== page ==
When I scanned the mail the other day, one letter caught my eye. I couldn’t quite place the handwriting and tore open the letter. To my shock, I saw I’d written it to myself.
Maybe I should have recognized my own handwriting, but it was like seeing yourself reflected in a window. Even though certain aspects look familiar, we often don’t have a clear picture of what we look like—or write like.
Three weeks earlier, I’d received a rejection for a particularly important writing project. After I poured out my despondency to a friend, she suggested writing a letter to myself venting my frustrations, extolling my virtues, and declaring my writin goals and mailing the letter without a second glance or draft. It should be postal mail, she emphasized—email wasn’t quite the same. I thought this idea a little hokey, but desperate followed her advice.
The technical storage or access is strictly necessary for the legitimate purpose of enabling the use of a specific service explicitly requested by the subscriber or user, or for the sole purpose of carrying out the transmission of a communication over an electronic communications network.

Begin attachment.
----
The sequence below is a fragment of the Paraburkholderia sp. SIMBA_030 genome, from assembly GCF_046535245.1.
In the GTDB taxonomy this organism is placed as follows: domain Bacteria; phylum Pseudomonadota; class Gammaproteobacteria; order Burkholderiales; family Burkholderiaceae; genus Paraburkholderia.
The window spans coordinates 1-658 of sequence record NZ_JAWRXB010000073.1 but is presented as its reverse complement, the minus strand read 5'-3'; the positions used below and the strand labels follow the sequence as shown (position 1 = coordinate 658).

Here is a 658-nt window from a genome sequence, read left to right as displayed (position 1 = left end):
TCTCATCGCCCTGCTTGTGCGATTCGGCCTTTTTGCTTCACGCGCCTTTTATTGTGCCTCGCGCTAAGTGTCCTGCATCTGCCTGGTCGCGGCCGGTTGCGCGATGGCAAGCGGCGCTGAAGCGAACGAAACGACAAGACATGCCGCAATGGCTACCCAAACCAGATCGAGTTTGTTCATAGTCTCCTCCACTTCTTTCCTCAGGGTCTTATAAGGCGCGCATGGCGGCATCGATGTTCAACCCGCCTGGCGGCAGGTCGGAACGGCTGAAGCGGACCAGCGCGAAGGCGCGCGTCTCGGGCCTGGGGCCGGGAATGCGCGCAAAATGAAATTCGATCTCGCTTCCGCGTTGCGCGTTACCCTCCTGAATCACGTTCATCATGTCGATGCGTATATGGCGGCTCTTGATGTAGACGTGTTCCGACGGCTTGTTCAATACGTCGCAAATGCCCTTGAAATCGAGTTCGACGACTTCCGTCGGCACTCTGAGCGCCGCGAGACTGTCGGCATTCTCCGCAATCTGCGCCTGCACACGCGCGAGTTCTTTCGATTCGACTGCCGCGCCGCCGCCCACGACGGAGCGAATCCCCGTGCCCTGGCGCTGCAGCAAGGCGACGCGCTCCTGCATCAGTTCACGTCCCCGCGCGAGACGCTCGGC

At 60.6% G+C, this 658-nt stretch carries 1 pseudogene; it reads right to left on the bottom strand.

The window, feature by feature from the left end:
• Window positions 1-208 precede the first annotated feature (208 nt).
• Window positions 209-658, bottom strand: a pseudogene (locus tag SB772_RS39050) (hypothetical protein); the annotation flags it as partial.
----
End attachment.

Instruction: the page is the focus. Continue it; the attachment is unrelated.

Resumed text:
The technical storage or access is necessary for the legitimate purpose of storing preferences that are not requested by the subscriber or user.
The technical storage or access that is used exclusively for statistical purposes.The technical storage or access that is used exclusively for anonymous statistical purposes. Without a subpoena, voluntary compliance on the part of your Internet Service Provider, or additional records from a third party, information stored or retrieved for this purpose alone cannot usually be used to identify you.
The technical storage or access is required to create user profiles to send advertising, or to track the user on a website or across several websites for similar marketing purposes.